Mainline Protestant agencies are typically hostile to Israel. So their morally empty statements about Hamas terrorists murdering hundreds of Israeli civilians are lamentably unsurprising. These denominations are largely inconsequential given their decline and loss of public influence. Here’s the United Methodist missions board:
We are witnesses to the escalation of violence in the region and we call on Methodist people all over the globe to continue to pray for peace and for an end to the violence.
Pray for those who have lost family members and livelihoods, the injured, for those who perpetuate violence and for World Leaders that they may work for peace, the churches and all religious leaders and for those who work for peace in the region.
The situation is complicated, and we recognize the fear and sense of injustice that are felt, but we call on both sides not to resort to further violence and to engage in negotiation to establish a peaceful solution for all who live in the Holy Land.
“Complicated.” United Methodist agencies and officials make lots of controversial political statements about very complicated situations. Yet these complications don’t hinder their often polemical perspectives. But terror against Israel is apparently too complicated for any strong opinion.
Perhaps the Presbyterian Church (USA) statement is worse:
Bloodshed has come once again in the latest clash between Israelis and Palestinians with declarations of war and revenge coming from Israeli leaders. As hundreds lay dead and thousands injured, we grieve. We stand in shock that this long, battle-scarred conflict has taken yet another deadly turn.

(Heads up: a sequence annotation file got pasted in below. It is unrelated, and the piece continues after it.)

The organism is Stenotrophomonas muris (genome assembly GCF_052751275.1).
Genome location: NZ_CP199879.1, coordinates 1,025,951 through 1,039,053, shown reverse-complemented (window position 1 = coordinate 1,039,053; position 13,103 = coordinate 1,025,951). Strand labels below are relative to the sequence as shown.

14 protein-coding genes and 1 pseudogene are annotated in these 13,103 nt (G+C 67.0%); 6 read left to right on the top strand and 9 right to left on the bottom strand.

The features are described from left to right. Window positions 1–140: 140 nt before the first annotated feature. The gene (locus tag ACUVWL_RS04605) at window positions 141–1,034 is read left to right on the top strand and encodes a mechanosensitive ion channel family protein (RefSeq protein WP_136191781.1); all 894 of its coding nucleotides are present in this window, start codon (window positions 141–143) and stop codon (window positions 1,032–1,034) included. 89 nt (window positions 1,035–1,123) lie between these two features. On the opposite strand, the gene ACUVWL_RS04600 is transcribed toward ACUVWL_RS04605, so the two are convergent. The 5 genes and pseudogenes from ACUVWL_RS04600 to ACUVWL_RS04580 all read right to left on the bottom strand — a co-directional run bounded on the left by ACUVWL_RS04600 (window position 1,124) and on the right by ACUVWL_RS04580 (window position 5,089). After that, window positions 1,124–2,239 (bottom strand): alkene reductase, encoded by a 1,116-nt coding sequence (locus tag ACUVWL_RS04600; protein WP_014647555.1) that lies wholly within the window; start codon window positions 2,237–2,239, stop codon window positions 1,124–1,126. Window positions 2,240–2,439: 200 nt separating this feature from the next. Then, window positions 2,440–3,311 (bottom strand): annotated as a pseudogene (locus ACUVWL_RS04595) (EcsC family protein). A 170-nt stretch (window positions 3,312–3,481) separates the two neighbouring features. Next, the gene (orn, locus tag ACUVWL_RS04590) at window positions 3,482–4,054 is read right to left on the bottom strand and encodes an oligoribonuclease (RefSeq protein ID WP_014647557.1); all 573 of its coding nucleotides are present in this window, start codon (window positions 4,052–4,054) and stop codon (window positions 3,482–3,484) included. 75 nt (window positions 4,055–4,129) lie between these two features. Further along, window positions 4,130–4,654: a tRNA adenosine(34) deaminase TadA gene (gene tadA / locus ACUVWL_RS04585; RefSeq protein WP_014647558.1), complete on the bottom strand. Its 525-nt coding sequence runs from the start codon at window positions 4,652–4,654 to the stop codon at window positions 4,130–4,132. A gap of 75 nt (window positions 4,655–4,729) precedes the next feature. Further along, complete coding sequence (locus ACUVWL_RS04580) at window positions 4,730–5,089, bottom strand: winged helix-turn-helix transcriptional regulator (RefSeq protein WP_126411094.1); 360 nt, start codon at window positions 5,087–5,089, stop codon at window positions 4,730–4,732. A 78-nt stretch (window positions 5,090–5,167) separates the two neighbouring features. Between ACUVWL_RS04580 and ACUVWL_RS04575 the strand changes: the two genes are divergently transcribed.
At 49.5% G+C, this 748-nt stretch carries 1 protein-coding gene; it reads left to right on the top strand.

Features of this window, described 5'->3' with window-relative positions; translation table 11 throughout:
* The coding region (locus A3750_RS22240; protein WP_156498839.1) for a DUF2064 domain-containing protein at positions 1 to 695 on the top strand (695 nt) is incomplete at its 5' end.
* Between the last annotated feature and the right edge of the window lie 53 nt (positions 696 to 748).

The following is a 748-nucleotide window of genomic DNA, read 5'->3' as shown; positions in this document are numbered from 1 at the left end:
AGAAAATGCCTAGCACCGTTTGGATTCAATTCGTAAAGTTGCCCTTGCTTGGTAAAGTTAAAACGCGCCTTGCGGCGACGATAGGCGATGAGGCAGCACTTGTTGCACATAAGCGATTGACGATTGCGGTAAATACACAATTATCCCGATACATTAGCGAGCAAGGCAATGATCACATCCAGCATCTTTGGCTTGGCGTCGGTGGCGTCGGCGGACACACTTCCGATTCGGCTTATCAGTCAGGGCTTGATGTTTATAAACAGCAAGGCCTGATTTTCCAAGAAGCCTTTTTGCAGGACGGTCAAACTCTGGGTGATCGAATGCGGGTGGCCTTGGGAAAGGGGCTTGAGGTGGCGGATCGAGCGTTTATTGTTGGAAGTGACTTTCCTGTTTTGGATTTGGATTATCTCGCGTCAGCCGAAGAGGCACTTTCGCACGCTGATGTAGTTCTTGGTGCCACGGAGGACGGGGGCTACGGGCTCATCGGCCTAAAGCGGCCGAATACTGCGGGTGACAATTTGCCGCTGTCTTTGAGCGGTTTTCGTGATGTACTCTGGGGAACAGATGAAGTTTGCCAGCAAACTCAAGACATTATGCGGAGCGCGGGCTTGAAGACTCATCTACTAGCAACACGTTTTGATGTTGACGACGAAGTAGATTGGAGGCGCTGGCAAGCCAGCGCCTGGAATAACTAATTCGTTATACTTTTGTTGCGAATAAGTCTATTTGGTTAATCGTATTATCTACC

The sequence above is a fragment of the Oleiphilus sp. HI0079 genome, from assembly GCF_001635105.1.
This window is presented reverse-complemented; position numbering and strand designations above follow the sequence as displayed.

We pray for those that have died, are dying, and wounded on both sides. We ask the Holy Spirit to intervene to bring calm and reason when vengeance and hatred now appear to have taken control.
We pray for our mission co-worker who must navigate this ever-changing landscape and for our partners who have placed their own safety on the line, not only seeking solutions to the ongoing crisis in the region, but also those in Gaza, at the hospitals that are overwhelmed with the dead and injured. We pray that leaders on both sides can step back and consider a peaceful and just solution that benefits all.
While these events continue to unfold, we come to you, O Lord, for your calm voice and guiding hand. Even in the midst of fire, destruction, and the cries of pain from both sides of this horrific scene, we know you are in the midst. May your Spirit dwell among them and guide them to a peaceful outcome for all.
Note the Presbyterians lament “declarations of war and revenge coming from Israeli leaders” without even citing Hamas. The terror attacks are described as “the latest clash between Israelis and Palestinians.”
Here’s The Episcopal Church:
We offer our prayers and support during this time of violence in Israel and Palestine. In Luke 19:41, we are reminded ‘That when Jesus drew near and saw the city, he wept over it.’ Many still weep.
We pray for those who have been killed, injured, are searching for loved ones, and are struggling with grief and fear. The Episcopal Diocese of Jerusalem has consistently advocated for peace and justice, teaching us all what it means to walk in the way of love, to which Jesus points.
We are praying for Israelis and Palestinians.
We give thanks for the dedicated staff at al-Ahli Arab Hospital in Gaza, part of the Episcopal Diocese of Jerusalem, and for all who are offering medical care in the region. We pray for their strength and safety.
“Time of violence.”
Jewish friends need not fret very much about these statements, which speak for almost no one, including the shrinking numbers of people in these once influential denominations. The political pronouncements of Mainline denominations are unserious and nearly irrelevant, except as examples of how once great and mighty churches commit suicide.